Some time ago in San Francisco there was an Aida starring Luciano Pavarotti, now in Orange it was Carmen starring Jonas Kaufmann. No, not tenors in drag just great tenors whose names simply outshine the title roles.

OPERA TODAY ARCHIVES »

Reviews

A scene from Die tote Stadt, Palermo [Photo by Michele Crosera]
19 Apr 2009

Die tote Stadt: The Dead City Livens Up Palermo

Erich Wolfgang Korngold’s music drama Die tote Stadt has had a rather erratic life in major opera houses.

Erich Wolfgang Korngold: Die tote Stadt

Paul: John Treleaven; Marietta / Marie: Nicola Beller Carbone; Frank: Christopher Robertson; Brigitte: Tiziana Tramonti; Juliette: Mina Yamazaki; Lucienne: Julia Oesch; Fritz: Franco Pomponi; Counte Albert: Federico Lepre. Orchestra, Coro e Coro di voci bianche del Teatro Massimo. Will Humburg, Pierluigi Pizzi, director.

Above: A scene from Die tote Stadt, Palermo [Photo by Michele Crosera]

 

The author was an “enfant prodige” when at the age of 23 , and with already two successful operas on his back, Die tote Stadt ( “The Dead City”) had the privilege of simultaneous premières in Hamburg and Cologne. It had been turned down by Vienna mainly because of a rift between Gustav Mahler (then, at the helm of the Staatsoper) and Korngold’s father, Julius, a well known (and very strong minded) music reviewer as well as co-author (with his son) of the terse libretto. The success was enormous. Also in Vienna, where it was staged a few months later.

Even before the first staging, Giacomo Puccini was so shocked by a piano performance by “young Erich Wolfgang” that, according to hearsay in many of his biographies, stopped composing the final part of Turandot. In the 1920s, Die tote Stadt was applauded in all main European opera houses. At the advent of Nazism, Korngold emigrated to the U.S. where he spent most of his life between New York and Los Angeles. He became a well known author of film music, winning no less than two Oscar Prizes.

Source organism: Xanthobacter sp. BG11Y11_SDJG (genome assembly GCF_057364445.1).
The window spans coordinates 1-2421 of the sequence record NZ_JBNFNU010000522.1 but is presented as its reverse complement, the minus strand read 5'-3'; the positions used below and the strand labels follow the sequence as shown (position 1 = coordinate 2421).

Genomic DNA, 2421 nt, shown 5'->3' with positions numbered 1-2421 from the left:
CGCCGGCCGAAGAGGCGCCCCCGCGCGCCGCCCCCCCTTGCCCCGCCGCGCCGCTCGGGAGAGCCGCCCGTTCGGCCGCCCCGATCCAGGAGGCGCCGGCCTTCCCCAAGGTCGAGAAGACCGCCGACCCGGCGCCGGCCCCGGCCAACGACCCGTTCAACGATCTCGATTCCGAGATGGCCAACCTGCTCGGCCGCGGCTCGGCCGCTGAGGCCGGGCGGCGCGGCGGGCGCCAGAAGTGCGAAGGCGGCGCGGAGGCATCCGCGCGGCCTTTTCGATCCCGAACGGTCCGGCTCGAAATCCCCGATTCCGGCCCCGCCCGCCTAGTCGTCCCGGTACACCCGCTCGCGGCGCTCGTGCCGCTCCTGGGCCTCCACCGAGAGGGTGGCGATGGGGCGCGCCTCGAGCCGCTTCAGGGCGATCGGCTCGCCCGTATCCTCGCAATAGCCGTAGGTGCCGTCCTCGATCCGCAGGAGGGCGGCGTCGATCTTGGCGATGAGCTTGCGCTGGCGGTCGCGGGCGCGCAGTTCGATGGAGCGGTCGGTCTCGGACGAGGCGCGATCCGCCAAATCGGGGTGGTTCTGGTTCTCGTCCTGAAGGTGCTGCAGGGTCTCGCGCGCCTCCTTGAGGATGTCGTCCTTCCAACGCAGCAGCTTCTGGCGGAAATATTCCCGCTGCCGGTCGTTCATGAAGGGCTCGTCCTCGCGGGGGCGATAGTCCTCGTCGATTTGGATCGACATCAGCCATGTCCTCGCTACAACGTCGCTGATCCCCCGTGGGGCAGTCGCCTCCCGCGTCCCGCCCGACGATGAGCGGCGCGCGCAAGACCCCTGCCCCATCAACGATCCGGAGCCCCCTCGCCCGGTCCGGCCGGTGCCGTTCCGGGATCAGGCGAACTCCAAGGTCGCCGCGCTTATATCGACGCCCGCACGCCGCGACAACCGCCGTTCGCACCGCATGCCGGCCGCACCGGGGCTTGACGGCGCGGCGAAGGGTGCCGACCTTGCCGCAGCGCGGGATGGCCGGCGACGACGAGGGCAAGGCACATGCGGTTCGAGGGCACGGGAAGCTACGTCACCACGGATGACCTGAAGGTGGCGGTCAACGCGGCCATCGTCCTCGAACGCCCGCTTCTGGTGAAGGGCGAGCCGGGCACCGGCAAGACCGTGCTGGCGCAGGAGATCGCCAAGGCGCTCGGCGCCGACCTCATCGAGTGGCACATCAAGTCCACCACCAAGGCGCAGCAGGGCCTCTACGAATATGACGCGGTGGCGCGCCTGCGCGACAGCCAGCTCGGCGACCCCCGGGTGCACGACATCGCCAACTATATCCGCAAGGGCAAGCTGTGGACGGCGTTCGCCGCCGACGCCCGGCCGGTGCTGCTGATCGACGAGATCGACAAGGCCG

After a long period of silence, Die tote Stadt found a new lease on life in the mid-1970s, with successful and almost parallel, albeit very different productions, in New York (at the City Opera) and in Munich. I loved the City Opera production when I was living in Washington; the music drama was being toured in the USA. It appeared quite frequently until the mid-1980s. Then a new phase of relative oblivion; it re-emerged in the late 1990 at the Spoleto Festival and in 2004 at the Salzburg Festival. The Salzburg production, staged by Willy Decker, had standing ovation; since then, it is in the repertory of the Vienna Staatsoper and has been seen in Barcelona, Madrid and several other major theaters; last February was in London at the RHO. In Italy, Die tote Stadt had his premère in Catania in 1996, was in Spoleto in 1998 and is now in Venice and Palermo in a new sparkling production — quite different from Decker’s.

The plot is base on a decadent late 19th century novel by the symbolistic writer and poet Georges Rodendach — also the basis, as a play, for a major box-office hit It revolves around the obsessions of young widower, Paul; madly in love for his past wife Marie. He thinks that she revives in a sexy dancer, Mariette, visiting Bruges (“the dead city”) to perform in the local opera house. To come to grip with his obsessive day-dreams, Paul has to kill Mariette and leave Bruges forever. The score includes a broad cross-section of all what was in vogue in Central Europe in the years around the First World War. It has reminisces from Wagner and Strauss but especially the opulence of Schreker. The listener can feel that Zemlisky was Korngold’s teacher, not only Schönberg. The complex vocal and orchestral score leaves also room to two set pieces — Mariette’s Lute Song and Pierrot’s Dance Song — easy to listen and frequently requested in German radio programs.

_DSC5390.gifA scene from Die tote Stadt [Photo by Michele Crosera]

The Palermo and Venice joint productions — two of the rare financially sound Italian opera houses — features a fascinating staging by Pier Luigi Pizzi. With a skillful use of mirrors and lighting, we are enthralled in a deadly atmosphere: Paul’s house opens on a decaying city in a dark swamp of stagnant water. The details are carefully described in James Sohre’s review of the Venice production published in Opera Today on 8 March. In Palermo, though, there is a different cast. The conductor Will Humburg digs into the score to show its modern approach as well the “virtuoso” efforts requested to some orchestra soloist. Very taxing the role of the protagonist, Paul, always on stage with a heldentenor pitch; John Trelaven is up to the required standard; in my opinion, a better fit than Stefan Vinke in Venice . Nicole Beller Carbone is an erotic Mariette, both vocally and dramatically. Good all the others.

The Palermo audience is gradually getting adjusted to more innovative opera seasons than those of the past and applauded warmly the April 16th opening night of Die tote Stadt in their beloved Teatro Massimo.

Giuseppe Pennisi

Send to a friend

Send a link to this article to a friend with an optional message.

Friend's Email Address: (required)

Your Email Address: (required)

Message (optional):